Jun 25 2012

The Counterculture Is Better In The Suburbs



The first time I was ever in San Francisco it blew my mind. It was a city of freethinkers and artists who were “on the level” and “got it.” Sometimes it’s hard for me to accept that I was born in South Florida. The isolation and alienation was so severe that I literally believed I was another species. In San Francisco, there were crazy people everywhere and it was the utopian dream. For several years I was born again. The freaks were everywhere and I united with my people at last.

So what happened? I gradually started to notice that people in the mass counterculture were as blind as “the sheep” only they were conforming to a different set of social norms. I came up with the term anti-sheep-sheep to describe them. I felt myself longing for the initial alienation of identifying as a mutant and feeling like I was the only one. After all, meeting people like you is a lot more exciting when you feel like you are the only one. The people who truly influenced my life were the few counterculture people who I met in South Florida. They were as isolated and alienated as I was. They felt like they were another species too.

I remember how we would have all these exciting discussions. “What are we?” was the question. Everyone seemed to have their own answer. “We are an alien species that has been put here to study the human race.” “We are demons from hell and our job is to eliminate the homo sapien.” It seems quite silly to me now but back then it was my inspiration for creating art. It was my job to become a tribal leader. I was going to give “what are we?” the best answer possible.

One of the kids I remember from South Florida created an entire civilization on paper. Since he did not belong in the world of the suburbs he was intent on creating his own world. He showed me a map of his civilization that consisted of a notebook full of beautiful drawings and cryptic messages. “This is where people like us are from,” he would tell me. His civilization had its own language consisting of symbols that he personally designed. We took acid together and discussed the possibility of replacing their civilization with our own.

I met some others in Miami. Thor was the metalhead philosopher. He carried a scepter, recited street poetry, and ranted about how nothing around us was real. His mission was to show people that they were living in the matrix, by any means necessary. Jackie was the transgender shaman punk who did not belong on this planet. Her goal was simply to return home so she could be among her own kind. “I think you guys are from my planet too,” she once whispered to Thor and I. “But what are we?”

The suburbs were an alienating place but the conversations were the best. It was all about being the few. We had a sacred sense of tribal unity that related to our sheltered and conservative upbringings. We were the ones. In San Francisco people didn’t grow up like us. They didn’t grow up like us in Los Angeles or New York either. In major cities people grew up with the counterculture being a visible part of mainstream culture. They grew up homo sapiens.

I want to make the argument that the counterculture is actually better in the suburbs. The scarcity of artistic and eccentric thought forces people to create their own civilizations. It fosters an intense unity between people who do not fit into the mainstream and creates extreme connections among those on the edge.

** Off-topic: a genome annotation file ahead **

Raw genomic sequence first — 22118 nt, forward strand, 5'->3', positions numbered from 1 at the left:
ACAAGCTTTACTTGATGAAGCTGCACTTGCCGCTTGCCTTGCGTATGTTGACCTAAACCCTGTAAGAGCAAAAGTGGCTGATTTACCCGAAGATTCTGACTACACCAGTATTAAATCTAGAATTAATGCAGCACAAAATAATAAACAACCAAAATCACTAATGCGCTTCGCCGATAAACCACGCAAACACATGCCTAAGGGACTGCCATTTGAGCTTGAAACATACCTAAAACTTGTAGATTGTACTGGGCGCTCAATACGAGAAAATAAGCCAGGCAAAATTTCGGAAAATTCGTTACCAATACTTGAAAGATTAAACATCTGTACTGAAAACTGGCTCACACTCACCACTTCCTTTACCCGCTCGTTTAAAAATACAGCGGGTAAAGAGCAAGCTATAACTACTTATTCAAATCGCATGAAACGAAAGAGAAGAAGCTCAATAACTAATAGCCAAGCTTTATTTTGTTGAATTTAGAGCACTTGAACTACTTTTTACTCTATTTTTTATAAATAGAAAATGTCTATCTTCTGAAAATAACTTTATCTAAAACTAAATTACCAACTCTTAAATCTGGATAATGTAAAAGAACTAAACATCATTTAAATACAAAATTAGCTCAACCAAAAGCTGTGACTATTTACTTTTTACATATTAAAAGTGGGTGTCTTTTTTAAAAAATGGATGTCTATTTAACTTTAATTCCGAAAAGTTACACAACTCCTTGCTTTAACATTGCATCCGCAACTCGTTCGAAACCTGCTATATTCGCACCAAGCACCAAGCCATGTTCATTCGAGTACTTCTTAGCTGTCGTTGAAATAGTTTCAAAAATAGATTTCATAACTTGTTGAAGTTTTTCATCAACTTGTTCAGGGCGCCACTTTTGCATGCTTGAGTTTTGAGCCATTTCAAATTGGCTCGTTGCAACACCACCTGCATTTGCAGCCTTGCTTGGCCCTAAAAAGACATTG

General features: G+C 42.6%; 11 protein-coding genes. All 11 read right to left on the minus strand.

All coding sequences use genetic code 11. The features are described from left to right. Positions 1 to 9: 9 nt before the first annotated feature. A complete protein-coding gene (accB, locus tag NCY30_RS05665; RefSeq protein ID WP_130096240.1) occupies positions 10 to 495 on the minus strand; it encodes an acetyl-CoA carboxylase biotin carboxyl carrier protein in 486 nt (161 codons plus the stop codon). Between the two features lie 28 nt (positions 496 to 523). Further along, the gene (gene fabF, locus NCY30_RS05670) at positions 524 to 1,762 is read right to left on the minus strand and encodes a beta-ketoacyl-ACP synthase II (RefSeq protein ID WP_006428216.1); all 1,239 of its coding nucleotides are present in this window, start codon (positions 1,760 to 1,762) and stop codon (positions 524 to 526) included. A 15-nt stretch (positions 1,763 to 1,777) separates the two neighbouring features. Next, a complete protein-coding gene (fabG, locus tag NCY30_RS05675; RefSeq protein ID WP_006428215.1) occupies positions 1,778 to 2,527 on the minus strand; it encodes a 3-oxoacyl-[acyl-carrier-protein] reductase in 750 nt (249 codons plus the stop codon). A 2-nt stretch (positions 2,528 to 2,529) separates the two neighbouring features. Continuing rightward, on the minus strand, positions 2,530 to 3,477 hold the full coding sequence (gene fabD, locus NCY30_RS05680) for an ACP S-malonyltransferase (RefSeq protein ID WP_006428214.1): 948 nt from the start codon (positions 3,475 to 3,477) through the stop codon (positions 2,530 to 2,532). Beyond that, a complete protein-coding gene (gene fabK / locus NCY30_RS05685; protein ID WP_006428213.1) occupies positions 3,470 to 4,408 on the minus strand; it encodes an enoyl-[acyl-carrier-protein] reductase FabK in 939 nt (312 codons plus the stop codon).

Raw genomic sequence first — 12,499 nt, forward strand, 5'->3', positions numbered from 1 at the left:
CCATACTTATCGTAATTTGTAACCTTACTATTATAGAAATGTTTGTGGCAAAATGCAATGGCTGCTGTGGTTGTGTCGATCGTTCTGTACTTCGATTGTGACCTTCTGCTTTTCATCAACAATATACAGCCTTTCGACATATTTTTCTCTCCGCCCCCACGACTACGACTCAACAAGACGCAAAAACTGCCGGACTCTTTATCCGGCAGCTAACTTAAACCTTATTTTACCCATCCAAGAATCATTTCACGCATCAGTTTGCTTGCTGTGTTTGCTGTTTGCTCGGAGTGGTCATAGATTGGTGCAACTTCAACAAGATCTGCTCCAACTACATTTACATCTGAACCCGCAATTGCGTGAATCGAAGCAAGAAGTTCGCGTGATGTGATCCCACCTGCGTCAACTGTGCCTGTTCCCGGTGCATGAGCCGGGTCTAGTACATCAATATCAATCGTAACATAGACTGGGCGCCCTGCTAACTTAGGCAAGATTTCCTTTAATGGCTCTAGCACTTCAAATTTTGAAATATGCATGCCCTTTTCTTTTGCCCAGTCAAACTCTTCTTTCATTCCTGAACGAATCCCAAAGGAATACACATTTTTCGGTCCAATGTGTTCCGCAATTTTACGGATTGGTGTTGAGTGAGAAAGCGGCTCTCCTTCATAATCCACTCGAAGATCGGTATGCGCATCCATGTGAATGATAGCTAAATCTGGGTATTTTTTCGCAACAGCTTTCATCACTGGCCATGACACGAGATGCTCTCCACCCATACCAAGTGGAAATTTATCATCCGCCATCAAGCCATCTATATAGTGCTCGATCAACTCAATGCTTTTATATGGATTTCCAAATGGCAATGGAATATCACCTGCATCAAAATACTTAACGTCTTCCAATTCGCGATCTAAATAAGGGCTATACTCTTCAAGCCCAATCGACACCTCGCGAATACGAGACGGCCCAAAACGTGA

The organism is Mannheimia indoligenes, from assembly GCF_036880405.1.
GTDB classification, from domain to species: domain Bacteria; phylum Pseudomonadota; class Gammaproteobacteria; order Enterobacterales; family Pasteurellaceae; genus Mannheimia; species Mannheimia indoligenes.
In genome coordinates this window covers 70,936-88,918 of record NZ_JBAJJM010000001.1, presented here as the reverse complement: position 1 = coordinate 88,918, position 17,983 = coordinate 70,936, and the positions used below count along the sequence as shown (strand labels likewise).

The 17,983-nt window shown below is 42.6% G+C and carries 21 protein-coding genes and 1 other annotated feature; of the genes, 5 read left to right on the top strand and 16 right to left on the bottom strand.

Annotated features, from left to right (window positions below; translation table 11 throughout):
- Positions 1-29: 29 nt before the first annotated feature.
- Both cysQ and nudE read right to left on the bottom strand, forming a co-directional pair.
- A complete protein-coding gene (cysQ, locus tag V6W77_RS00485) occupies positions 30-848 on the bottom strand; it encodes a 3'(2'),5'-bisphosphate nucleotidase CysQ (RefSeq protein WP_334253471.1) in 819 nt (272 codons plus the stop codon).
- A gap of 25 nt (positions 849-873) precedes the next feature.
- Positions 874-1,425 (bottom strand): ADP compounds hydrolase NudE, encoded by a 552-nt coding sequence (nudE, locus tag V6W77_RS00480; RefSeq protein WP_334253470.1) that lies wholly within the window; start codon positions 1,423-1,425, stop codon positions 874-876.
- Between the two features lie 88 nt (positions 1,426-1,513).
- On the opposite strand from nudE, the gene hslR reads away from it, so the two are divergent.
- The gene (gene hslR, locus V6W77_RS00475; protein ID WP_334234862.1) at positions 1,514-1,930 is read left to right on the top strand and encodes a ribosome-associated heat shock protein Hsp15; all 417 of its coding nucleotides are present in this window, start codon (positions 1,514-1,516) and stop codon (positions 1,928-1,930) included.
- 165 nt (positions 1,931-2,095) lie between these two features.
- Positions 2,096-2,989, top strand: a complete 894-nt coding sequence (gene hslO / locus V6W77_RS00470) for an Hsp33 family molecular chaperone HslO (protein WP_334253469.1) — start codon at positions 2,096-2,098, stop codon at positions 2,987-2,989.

In contrast, larger cities force marketers to be “on the edge” so they can appeal to the counterculture demographic. You cannot walk down the street without seeing punks, ravers, goths, or at the very least hipsters. There is an over-the-counterculture element of commercialization that makes being a freethinking mutant another fad. The anti-sheep-sheep run prominent.

If I grew up in San Francisco: surrounded by counterculture models on billboards: always having a record store to hang out in: there is no way I would be the person I am today. Being a natural freethinker I would have rebelled against the dominant liberal culture. I wouldn’t have gotten any tattoos. I wouldn’t have become an alternative musician. I wouldn’t have made my artistic goal to answer the “what are we” question.

People were always shocked when I told them I was from South Florida. I was way too “cool” to be from the suburbs and obviously must have been from New York or LA. When I met other kids from the suburbs we would talk about how much easier it was to meet people like us in these big cities. We shared a deep knowledge about alienation that people from New York and LA simply couldn’t understand.

Big cities are known for their thriving countercultures but I see counterculture at its peak when it is at its most obscure. When there are only 5 other people in your entire city who “get it” you tend to get creative, start a fantastic cult, and plot world domination. It is the sense of alienation that connects people in the suburbs and it is through this alienation that new subcultures, tribes, and species are defined.

Maybe it is better to grow up human. You don’t need to sit alone in your room and wonder why you have been put on the same planet as “the sheep.” You don’t need to cry and scream because everybody around you is stuck in the matrix. You don’t need to be the real life protagonist of the movie “They Live” because nobody will put on their glasses. Still, there is so much that you take for granted because you have been surrounded by counterculture your entire life.

Is big city counterculture actually counterculture? I am not so sure that it is. Listening to GG Allin in New York is great but it does not give you the same rebellious thrill as listening to GG Allin in the suburbs. The more taboo something is the more exciting it becomes. Something cannot, by definition, be both popular and edgy. In South Florida it is edgy to be against war. In San Francisco it is socially enforced to the point of banal conformity.

The counterculture is better in the suburbs. It is through the isolation of “being the only one” that your life changes the moment you meet a brilliant person to make art with. Some of the most eccentric minds in existence are currently stuck in these boring towns of nothing. They have “what are we” conversations until 6 AM and it never gets old. They represent us because the billboards refuse to.

Aug 31 2011

Transhumanism Against Scarcity: A Conversation with AnonymousSquared


“… why should anyone want to participate in an infinite unending marketplace.  What kind of human being sees that as the ultimate goal?